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Salceda renews call for mining tax regime, trust fund during national confab of mining stakeholders

July 29th, 2021

Salceda renews call for mining tax regime, trust fund during national confab of mining stakeholders; House tax chair says mining industry a potential job creator post-COVID

House Ways and Means Chair Joey Sarte Salceda (Albay, 2nd district) called for the passage of the proposed fiscal regime for the mining industry in his keynote speech during the Extractive Industry Transparency Initiative (PH-EITI) National Conference today.

Salceda emphasized the natural wealth potential of the Philippines, but observed key deficiencies in the country’s extractive industry governance framework, some of which can be resolved by a “coherent tax regime.”

“The country is the fifth most mineral-rich country in the world for gold, nickel, copper, and chromite. It is also home to the largest copper-gold deposit in the world. Estimates suggest that up to 840 billion dollars of untapped mineral wealth is in Philippine soil,” Salceda said.

“This is not to mention the 17.1 billion barrels of oil deposits that China’s Ministry of Geology and Mineral Resources estimates to be in the Spratlys, or the 190 trillion cubic feet of natural gas that the US Energy Information Administration believes to be in the area. These resources, if extracted and managed properly, could make the Philippines one of the richest countries in the world,” Salceda added.

Salceda noted that although the issuance of Executive Order No. 130, amending Section 4 of Executive Order No. 79 s. 2012, lifted the moratorium imposed by the latter on new mining agreements, the Executive Order still has areas for improvement.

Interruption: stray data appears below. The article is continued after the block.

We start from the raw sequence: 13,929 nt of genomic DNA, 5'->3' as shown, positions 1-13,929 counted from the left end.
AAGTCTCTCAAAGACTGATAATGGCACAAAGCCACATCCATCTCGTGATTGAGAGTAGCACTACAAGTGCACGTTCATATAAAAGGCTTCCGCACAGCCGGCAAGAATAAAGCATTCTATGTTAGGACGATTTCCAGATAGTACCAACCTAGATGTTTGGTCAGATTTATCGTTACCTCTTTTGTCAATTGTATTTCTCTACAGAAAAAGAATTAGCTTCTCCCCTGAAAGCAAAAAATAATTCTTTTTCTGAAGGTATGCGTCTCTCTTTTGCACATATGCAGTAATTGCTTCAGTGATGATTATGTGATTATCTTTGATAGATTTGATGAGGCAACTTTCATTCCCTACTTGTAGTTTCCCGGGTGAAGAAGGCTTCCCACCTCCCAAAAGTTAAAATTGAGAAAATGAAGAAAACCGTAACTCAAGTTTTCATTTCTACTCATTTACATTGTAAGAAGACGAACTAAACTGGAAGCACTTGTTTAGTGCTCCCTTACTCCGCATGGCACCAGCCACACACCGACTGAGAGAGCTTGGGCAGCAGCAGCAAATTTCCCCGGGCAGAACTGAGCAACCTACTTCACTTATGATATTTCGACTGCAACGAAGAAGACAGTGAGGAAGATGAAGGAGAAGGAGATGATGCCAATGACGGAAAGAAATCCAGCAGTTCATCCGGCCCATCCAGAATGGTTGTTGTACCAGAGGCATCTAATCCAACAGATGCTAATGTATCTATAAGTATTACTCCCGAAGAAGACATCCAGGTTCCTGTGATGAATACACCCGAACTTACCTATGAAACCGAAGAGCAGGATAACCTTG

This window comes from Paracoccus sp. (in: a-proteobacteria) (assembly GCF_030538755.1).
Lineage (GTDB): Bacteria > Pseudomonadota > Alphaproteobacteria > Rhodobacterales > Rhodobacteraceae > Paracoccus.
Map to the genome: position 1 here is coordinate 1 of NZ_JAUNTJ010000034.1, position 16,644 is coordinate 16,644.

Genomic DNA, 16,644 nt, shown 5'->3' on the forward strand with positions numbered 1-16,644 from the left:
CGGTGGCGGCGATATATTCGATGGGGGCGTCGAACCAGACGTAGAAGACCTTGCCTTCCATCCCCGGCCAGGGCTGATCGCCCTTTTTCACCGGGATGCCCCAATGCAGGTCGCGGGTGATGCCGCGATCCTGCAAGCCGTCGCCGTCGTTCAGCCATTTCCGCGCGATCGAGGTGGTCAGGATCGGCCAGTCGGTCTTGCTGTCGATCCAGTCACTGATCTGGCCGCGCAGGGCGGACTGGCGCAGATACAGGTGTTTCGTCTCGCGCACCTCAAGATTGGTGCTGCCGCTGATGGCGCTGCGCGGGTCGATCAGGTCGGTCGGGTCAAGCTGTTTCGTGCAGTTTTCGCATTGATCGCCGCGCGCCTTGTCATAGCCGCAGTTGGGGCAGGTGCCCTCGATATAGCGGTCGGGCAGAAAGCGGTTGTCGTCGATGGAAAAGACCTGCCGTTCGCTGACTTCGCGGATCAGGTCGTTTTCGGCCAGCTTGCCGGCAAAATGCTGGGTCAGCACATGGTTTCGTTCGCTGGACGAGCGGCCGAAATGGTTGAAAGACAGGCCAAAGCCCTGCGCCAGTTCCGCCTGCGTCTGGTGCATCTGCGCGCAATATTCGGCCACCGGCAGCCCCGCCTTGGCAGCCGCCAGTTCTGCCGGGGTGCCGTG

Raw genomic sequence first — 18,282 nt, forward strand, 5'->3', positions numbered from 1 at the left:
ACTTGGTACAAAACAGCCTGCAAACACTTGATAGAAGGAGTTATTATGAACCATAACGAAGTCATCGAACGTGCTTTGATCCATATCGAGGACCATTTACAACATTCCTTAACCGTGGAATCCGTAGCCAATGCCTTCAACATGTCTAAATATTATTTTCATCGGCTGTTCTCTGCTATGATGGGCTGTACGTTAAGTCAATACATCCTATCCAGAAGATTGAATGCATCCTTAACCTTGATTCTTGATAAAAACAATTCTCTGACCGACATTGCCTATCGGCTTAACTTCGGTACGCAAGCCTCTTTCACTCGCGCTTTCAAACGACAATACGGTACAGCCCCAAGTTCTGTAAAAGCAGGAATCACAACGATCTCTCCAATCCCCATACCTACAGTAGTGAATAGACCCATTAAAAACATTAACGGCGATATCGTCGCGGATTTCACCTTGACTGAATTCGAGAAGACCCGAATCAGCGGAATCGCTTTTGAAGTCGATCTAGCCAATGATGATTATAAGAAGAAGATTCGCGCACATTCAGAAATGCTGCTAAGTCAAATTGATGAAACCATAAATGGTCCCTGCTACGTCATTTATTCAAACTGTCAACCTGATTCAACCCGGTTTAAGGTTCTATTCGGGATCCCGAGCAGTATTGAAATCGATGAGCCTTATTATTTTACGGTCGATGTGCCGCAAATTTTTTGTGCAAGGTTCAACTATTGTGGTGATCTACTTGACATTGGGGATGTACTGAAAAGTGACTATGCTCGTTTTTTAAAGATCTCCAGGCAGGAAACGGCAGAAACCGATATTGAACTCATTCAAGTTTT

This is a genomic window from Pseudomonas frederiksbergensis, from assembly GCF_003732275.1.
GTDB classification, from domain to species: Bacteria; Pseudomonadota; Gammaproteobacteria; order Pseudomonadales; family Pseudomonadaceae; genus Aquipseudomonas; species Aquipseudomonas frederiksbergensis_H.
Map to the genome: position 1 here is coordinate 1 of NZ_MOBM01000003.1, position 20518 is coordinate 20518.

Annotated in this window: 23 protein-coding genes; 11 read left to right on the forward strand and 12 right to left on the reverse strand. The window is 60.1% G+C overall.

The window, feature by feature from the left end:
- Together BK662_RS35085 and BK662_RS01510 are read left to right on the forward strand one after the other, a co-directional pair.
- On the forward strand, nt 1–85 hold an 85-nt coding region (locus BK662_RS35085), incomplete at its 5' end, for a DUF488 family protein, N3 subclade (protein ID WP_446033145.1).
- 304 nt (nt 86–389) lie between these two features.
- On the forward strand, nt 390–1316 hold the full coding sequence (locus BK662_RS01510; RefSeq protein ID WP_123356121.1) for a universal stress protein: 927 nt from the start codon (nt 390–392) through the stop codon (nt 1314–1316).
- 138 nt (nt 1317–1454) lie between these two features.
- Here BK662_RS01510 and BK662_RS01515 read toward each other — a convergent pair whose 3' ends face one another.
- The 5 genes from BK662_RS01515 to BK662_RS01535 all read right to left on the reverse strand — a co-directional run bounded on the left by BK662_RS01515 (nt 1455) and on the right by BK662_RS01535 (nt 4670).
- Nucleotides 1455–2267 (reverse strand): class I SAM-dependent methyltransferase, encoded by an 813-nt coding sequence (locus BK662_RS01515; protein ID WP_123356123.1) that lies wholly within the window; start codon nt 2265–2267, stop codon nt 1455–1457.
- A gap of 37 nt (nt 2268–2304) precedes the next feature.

“First, neither Congress nor the Department of Finance, the country’s fiscal policymakers and fiscal administrators respectively, are given a specific role in this process by the new EO,” Salceda said.

Salceda also observed that the EO delegates some powers that are not supported by law, including the power of the Department of Environment and Natural Resources (DENR) to negotiate tax agreements with miners.

Salceda also says that it is the DOF that has the experience in financial management, and should therefore negotiate revenue sharing agreements on the government’s behalf.

High potential in mining sector

Salceda however emphasized the high potential of the mining sector post-pandemic.

“As the world shifts towards electric-powered transport, and as the digital economy continues its ascent, the global economy will require more minerals, especially nickel and copper, which we abound in. Nickel prices are once again in 5-year high levels. So is copper and cobalt, elements needed for e-vehicle batteries,” Salceda said.

“Regardless of the grade of minerals we produce, demand is high across the board. It can only mean well for our mining industry’s bottomlines in the medium-term,” Salceda added.

Salceda also emphasized the revenue-generating potential of the industry, if a tax regime is enacted.

“The tax revenues are also crucial for economic recovery. The proposed regime will generate P7.2 billion in incremental revenues on the first year and P37.9 billion over the next 5 years. These are closed-group estimates. They are probably conservative, as more mining agreements are made and as mineral prices continue to boom. So, these revenues will play an important role in helping stabilize our fiscal situation,” Salceda said.

Salceda also added that the industry could create well-paying jobs post-pandemic.

Salceda however stressed the need for a mining trust fund supported by tax revenues from mining, as a “rainy day fund” for when mineral prices are low.

“Of course, that’s [high prices] not forever. Manufacturers will find ways to reduce metallic content when the metals get too expensive. When that happens, prices will inevitably fall. We must be ready. The tax regime is not everything, but it’s a necessary step we cannot skip,” Salceda said.

“I am not against the mining industry itself. Indeed, I have frequently touted it as a potential job creator post-pandemic. The value that we could create with the mineral price boom is too great to miss. But the opportunity would also be a great waste if we are unable to set revenues aside for the future,” the House tax panel chair concluded.

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